There’s some confusion after Virginia’s highest court tossed out a lawsuit from Chesapeake parents against Governor Glenn Youngkin’s executive order to end mask mandates in schools.
The lawsuit argued that Youngkin’s mandate, issued on his first day in office, violated state law.
However, in the opinion issued by the Supreme Court, the justices dismissed the case, saying the lawsuit asked for solutions the justices couldn’t provide.
The lawsuit called for a “writ of prohibition,” meaning the parents wanted to stop Youngkin from exercising power they say he doesn’t have.
The Supreme Court opinion said the solution of “prohibition” was used in the wrong context and couldn’t apply to the governor or the school board.
In short, the case was thrown out because the parents asked for the wrong types of remedies. The Supreme Court made it clear, they aren’t ruling on the legality of the case.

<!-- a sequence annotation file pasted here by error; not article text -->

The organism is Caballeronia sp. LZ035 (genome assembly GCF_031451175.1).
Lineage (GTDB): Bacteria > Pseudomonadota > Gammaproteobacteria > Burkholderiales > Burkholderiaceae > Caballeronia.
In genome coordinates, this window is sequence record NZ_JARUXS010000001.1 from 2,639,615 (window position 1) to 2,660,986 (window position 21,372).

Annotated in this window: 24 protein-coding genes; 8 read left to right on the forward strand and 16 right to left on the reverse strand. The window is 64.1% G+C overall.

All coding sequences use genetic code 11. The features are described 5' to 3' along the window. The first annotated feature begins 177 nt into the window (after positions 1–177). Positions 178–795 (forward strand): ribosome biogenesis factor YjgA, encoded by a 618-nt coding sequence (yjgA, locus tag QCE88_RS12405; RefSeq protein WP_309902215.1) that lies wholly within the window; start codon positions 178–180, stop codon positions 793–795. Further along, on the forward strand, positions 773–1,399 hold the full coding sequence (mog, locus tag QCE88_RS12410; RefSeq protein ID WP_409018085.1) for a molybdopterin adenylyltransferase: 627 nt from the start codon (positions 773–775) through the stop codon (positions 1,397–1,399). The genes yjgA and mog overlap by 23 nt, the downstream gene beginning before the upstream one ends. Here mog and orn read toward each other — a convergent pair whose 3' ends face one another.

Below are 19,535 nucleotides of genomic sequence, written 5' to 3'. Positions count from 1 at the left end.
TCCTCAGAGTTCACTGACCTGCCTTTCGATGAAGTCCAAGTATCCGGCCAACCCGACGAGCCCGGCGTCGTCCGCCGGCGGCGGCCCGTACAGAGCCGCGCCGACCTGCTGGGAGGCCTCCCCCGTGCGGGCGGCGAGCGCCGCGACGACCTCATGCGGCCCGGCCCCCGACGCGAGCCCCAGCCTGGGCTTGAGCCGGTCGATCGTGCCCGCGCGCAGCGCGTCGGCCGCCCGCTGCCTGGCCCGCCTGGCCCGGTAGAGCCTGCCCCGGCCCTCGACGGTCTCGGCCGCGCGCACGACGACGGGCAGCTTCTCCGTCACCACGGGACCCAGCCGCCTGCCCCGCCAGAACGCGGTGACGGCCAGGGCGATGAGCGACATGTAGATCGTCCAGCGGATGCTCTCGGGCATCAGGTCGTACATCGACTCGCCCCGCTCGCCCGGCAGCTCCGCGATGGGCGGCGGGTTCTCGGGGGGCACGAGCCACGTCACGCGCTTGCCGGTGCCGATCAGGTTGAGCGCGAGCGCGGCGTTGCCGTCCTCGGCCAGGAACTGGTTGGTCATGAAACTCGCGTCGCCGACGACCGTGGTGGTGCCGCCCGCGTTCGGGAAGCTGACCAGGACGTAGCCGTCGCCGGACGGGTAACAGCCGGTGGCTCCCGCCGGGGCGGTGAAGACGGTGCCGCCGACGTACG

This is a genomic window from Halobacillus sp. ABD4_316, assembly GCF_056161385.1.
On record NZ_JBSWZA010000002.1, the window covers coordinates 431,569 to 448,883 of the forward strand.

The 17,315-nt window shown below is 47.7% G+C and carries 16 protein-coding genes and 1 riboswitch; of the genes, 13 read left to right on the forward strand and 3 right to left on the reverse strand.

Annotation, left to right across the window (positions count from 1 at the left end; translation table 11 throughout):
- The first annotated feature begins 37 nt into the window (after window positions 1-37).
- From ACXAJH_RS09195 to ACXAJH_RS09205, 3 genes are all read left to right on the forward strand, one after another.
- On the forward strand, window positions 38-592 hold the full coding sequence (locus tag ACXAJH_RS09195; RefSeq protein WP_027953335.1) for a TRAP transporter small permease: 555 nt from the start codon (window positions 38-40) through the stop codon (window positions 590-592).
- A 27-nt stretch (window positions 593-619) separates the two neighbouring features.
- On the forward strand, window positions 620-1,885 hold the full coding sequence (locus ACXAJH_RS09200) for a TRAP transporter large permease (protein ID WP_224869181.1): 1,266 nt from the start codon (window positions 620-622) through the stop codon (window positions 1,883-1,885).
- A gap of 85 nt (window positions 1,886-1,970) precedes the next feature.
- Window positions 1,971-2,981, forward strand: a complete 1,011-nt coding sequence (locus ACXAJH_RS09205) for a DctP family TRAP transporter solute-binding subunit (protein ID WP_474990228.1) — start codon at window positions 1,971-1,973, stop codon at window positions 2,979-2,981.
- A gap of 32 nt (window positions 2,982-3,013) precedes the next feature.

Local law experts say it could leave the door open for future litigation.
“It didn’t diminish or dismiss the local school boards’ abilities to determine whether masks should be required or not,” President of the Virginia Bar Association Victor Cardwell says. “They said, we’re not saying whether what the governor has done is legal or illegal. What we’re saying to you people who are challenging is you haven’t really given us an issue that we can consider at the moment.”
This does not impact the previous decision an Arlington judge made that says schools have the final say on if students should wear masks or not, something Youngkin’s team has said they plan to appeal.